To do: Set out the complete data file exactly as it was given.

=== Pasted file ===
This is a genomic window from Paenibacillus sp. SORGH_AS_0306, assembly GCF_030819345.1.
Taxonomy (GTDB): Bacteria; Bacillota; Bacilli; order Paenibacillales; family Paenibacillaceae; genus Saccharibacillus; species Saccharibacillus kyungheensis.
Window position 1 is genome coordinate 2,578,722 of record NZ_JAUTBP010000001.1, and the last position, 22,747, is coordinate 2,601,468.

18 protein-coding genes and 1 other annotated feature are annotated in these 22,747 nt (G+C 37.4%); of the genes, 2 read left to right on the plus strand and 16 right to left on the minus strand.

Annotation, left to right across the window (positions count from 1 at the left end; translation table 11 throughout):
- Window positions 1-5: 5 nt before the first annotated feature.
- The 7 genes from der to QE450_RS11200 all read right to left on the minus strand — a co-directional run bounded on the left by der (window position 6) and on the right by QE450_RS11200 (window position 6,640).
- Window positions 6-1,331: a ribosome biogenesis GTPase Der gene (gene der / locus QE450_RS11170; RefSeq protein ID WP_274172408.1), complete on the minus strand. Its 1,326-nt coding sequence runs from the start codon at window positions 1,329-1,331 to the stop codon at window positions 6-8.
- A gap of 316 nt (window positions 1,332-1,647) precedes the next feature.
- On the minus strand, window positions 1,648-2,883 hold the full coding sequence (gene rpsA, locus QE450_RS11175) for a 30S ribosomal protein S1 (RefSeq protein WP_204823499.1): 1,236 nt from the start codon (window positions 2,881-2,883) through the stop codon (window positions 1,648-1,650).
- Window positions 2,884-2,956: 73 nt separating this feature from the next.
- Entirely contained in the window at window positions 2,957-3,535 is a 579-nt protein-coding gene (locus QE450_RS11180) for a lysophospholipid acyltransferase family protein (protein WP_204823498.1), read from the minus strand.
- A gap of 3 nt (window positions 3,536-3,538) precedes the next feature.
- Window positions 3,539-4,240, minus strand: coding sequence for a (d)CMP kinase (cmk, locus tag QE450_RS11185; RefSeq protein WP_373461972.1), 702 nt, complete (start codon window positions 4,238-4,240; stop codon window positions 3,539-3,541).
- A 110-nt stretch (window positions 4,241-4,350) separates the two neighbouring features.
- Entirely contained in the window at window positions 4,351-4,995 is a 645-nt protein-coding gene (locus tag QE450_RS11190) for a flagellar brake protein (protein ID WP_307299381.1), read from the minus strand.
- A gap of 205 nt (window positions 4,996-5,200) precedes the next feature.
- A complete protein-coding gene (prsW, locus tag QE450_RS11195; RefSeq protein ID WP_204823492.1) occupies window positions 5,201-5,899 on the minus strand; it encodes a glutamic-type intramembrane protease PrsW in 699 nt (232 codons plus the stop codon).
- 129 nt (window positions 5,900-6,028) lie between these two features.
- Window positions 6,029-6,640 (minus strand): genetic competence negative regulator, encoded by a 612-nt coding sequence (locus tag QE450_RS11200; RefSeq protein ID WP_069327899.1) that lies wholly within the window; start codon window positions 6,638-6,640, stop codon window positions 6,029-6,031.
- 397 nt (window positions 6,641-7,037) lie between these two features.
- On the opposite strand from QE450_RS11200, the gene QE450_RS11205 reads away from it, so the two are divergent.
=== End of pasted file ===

This is a genomic window from Paenibacillus sp. SORGH_AS_0306, assembly GCF_030819345.1.
Taxonomy (GTDB): Bacteria; Bacillota; Bacilli; order Paenibacillales; family Paenibacillaceae; genus Saccharibacillus; species Saccharibacillus kyungheensis.
Window position 1 is genome coordinate 2,578,722 of record NZ_JAUTBP010000001.1, and the last position, 22,747, is coordinate 2,601,468.

18 protein-coding genes and 1 other annotated feature are annotated in these 22,747 nt (G+C 37.4%); of the genes, 2 read left to right on the plus strand and 16 right to left on the minus strand.

Annotation, left to right across the window (positions count from 1 at the left end; translation table 11 throughout):
- Window positions 1-5: 5 nt before the first annotated feature.
- The 7 genes from der to QE450_RS11200 all read right to left on the minus strand — a co-directional run bounded on the left by der (window position 6) and on the right by QE450_RS11200 (window position 6,640).
- Window positions 6-1,331: a ribosome biogenesis GTPase Der gene (gene der / locus QE450_RS11170; RefSeq protein ID WP_274172408.1), complete on the minus strand. Its 1,326-nt coding sequence runs from the start codon at window positions 1,329-1,331 to the stop codon at window positions 6-8.
- A gap of 316 nt (window positions 1,332-1,647) precedes the next feature.
- On the minus strand, window positions 1,648-2,883 hold the full coding sequence (gene rpsA, locus QE450_RS11175) for a 30S ribosomal protein S1 (RefSeq protein WP_204823499.1): 1,236 nt from the start codon (window positions 2,881-2,883) through the stop codon (window positions 1,648-1,650).
- Window positions 2,884-2,956: 73 nt separating this feature from the next.
- Entirely contained in the window at window positions 2,957-3,535 is a 579-nt protein-coding gene (locus QE450_RS11180) for a lysophospholipid acyltransferase family protein (protein WP_204823498.1), read from the minus strand.
- A gap of 3 nt (window positions 3,536-3,538) precedes the next feature.
- Window positions 3,539-4,240, minus strand: coding sequence for a (d)CMP kinase (cmk, locus tag QE450_RS11185; RefSeq protein WP_373461972.1), 702 nt, complete (start codon window positions 4,238-4,240; stop codon window positions 3,539-3,541).
- A 110-nt stretch (window positions 4,241-4,350) separates the two neighbouring features.
- Entirely contained in the window at window positions 4,351-4,995 is a 645-nt protein-coding gene (locus tag QE450_RS11190) for a flagellar brake protein (protein ID WP_307299381.1), read from the minus strand.
- A gap of 205 nt (window positions 4,996-5,200) precedes the next feature.
- A complete protein-coding gene (prsW, locus tag QE450_RS11195; RefSeq protein ID WP_204823492.1) occupies window positions 5,201-5,899 on the minus strand; it encodes a glutamic-type intramembrane protease PrsW in 699 nt (232 codons plus the stop codon).
- 129 nt (window positions 5,900-6,028) lie between these two features.
- Window positions 6,029-6,640 (minus strand): genetic competence negative regulator, encoded by a 612-nt coding sequence (locus tag QE450_RS11200; RefSeq protein ID WP_069327899.1) that lies wholly within the window; start codon window positions 6,638-6,640, stop codon window positions 6,029-6,031.
- 397 nt (window positions 6,641-7,037) lie between these two features.
- On the opposite strand from QE450_RS11200, the gene QE450_RS11205 reads away from it, so the two are divergent.